10.11.2005

One more?

Just in case you've lost sleep over my last news, I'm on the last day of my malaria meds and I'm feeling great. I bummed around all weekend. It was the strangest thing though. I was diagnosed on Friday and was given 3 (enormous!) pills to take that day then a bag of (equally huge) pills to take for the following 4 days. Major symptoms of malaria are basically major fatigue and mild headaches. I don't know what was in those first pills I took, though because I'm pretty sure I slept about 2 hours from Friday morning to Saturday night. I felt like I was hopped up on something, so exhausted but my brain going a mile a minute. I even laid out in the sun on Saturday (at the pool) and I still couldn't sleep. I now sympathize with anyone who can't sleep at night. It's a horrible feeling! I was staring out the window waiting for the roosters to crow (the roosters by my house, by the way, are HORRIBLE and LOUD and always make everyone cranky for the rude alarm clock). I was up all day, and when I say up, I mean up. Like people on drugs must be up. Or at least lots and lots of coffee. It all caught up with me on Saturday night though.. I went to bed about 9:30 and woke up the next day about 8:30. Let me just tell you something, 11 hours of sleep is WONDERFUL!

Other than my weird sleep patterns, the malaria hasn't really been all that bad. I apparently caught it early enough. The only real side effect I've dealt with is lots and lots of sweating. Even when I'm not in the sun, even when I'm not moving, even when I'm in a freezing cold shower. It's a horrible feeling, I promise. (If you happen to be male, reading this, and there's a chance I might date you some day, I made this part up. It's all a joke...) I'm really not normally a very sweaty person, which has made this all the more distressing.

Fast forward to Tuesday (today)and I'm feeling much better and, if you must know, drier. It's hotter than heck here right now and it seems to be getting hotter. You know it's bad when the wind, which is usually a blessed vacation from the heat, is just as stifling. The walk down the road takes longer and longer as we've shifted our walking to strolling and strolling to ambling. I quite enjoy a good amble. The new volunteers got here Sunday and we have to tell them to stop walking like Europeans and to start walking like Africans. Africans are great amblers. It's an art really, you can't get to excited about your destination or else you get carried away, causing you to speed up and overheat. Slowly but surely the walk home from town has gotten longer and longer, but much more comfortable, due to my perfecting of the African Amble.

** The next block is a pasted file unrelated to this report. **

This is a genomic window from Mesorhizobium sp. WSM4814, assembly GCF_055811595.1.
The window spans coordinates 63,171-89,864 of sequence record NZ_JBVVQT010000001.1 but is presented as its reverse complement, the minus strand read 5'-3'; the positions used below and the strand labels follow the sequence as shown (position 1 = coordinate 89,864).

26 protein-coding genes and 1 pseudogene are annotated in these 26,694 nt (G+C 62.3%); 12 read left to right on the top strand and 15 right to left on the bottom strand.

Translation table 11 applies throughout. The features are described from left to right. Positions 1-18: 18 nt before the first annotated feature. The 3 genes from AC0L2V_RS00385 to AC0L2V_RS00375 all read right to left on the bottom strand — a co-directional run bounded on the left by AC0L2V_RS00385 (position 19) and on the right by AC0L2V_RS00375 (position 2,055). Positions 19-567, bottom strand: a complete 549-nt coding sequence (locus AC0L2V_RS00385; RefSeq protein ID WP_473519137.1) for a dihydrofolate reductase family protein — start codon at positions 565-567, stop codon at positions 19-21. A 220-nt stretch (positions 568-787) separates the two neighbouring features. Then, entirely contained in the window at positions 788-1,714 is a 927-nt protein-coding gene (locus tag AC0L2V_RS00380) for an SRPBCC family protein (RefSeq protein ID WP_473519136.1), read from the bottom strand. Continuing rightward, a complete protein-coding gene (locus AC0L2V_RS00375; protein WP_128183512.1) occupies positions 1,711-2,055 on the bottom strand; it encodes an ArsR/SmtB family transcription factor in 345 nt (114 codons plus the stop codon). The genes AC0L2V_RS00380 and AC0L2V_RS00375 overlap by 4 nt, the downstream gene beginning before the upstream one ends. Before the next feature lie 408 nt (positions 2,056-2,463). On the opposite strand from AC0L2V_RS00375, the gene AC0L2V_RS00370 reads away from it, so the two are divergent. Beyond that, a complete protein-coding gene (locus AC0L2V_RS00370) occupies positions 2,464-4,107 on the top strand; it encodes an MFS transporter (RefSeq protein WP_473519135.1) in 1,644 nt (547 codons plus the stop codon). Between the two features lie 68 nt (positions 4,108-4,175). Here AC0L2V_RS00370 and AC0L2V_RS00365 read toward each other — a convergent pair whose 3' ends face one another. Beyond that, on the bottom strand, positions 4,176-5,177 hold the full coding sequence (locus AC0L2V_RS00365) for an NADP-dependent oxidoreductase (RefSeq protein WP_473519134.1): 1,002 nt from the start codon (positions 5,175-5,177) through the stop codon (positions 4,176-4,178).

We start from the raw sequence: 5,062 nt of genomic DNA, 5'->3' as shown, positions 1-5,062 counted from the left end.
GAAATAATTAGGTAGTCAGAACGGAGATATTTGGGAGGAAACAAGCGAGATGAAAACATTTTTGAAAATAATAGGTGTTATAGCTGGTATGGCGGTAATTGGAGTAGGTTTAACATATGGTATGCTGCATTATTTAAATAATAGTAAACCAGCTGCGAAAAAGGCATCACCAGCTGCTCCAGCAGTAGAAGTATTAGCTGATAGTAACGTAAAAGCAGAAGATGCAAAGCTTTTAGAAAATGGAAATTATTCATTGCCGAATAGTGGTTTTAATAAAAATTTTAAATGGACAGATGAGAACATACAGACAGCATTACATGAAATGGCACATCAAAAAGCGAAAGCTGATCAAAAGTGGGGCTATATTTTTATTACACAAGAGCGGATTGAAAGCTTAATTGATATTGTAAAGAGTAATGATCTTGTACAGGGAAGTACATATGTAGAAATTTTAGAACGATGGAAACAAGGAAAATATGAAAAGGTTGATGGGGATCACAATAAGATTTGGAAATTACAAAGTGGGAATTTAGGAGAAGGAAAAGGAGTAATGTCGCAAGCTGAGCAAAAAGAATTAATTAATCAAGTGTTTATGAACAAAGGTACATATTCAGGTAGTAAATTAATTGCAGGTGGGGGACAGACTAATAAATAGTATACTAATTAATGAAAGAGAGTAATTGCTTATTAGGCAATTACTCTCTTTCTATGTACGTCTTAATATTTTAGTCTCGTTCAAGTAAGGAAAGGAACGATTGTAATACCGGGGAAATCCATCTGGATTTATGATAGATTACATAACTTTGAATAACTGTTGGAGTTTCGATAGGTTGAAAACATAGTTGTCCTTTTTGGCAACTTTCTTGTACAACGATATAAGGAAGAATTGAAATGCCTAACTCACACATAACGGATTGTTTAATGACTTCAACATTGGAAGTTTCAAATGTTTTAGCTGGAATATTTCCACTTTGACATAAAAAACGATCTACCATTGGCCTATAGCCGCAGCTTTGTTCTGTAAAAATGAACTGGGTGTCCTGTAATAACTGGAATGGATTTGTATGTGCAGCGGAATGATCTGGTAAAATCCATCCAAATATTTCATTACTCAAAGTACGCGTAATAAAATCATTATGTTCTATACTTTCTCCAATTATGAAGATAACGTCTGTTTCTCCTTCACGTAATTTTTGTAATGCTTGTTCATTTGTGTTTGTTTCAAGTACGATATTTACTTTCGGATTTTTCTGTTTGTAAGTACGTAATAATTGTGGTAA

The bus that usually picks us up for school at 7:30 broke last week (or so they say. Word on the street is that he wanted more money and Mohommed -the guy in charge- won't pay him anymore. oooh juicy gossip is so nice). Anyway, since there were only a few volunteers left last week Mohammed took us up to the school himself. Now,we have more, so they arranged for a daladala (minibus/taxi thing) to take us. This means we have to leave at 7am to get to town by 7:30 to catch the daladala. Yeah 30 minutes earlier every day! More importantly, it means we have to wait for the daladala to remember us in teh afternoon. Yesterday it came at 4 (its supposed to come at 3:15). Today, they were doing construction on our road (by road I mean dirt path and by construction I mean they blocked it off with branches and 4 men were digging a trench with pic axes) and it never came. This meant that we had to go out the the main road (an actual one) and catch a public daladala. Not that I have anything against riding with the locals, but its less than a pleasant experience, especially if you're going more than 5 minutes (we had about 20. You know when you're waiting for an elevator and one comes but its crammed, so you wait for the next one? It's like that, but instead of an elevator its a bus that should fit 12 people and instead of waiting you just cram tighter. I believe there were about 18 people in when we boarded, and there were 9 of us. Needless to say it was quite the experience. I had it easy though. It was only 20 minutes and I had Jenny on my lap. Aoife was on one once for at least an hour with her head dangerously close to someone's crotch, Megan had a 6 hour with a kid in convulsions and Stuart had one with a 200 poiund woman on his lap. One can only hope I"ll have such an experience.

Anyway, life is good. I'm coming home with an arsenal of crazy stories you'll never believe.

1 comment:

TIF said...

SOUNDS EXCITING OVER THERE!! SOME PEOPLE FROM MY CHURCH ARE GOING TO NIGERIA NEXT MONTH FOR A CRUSADE! WOO~HOO
I CAN'T WAIT TO SEE MORE PICTURES!!

LOVE YA, TIF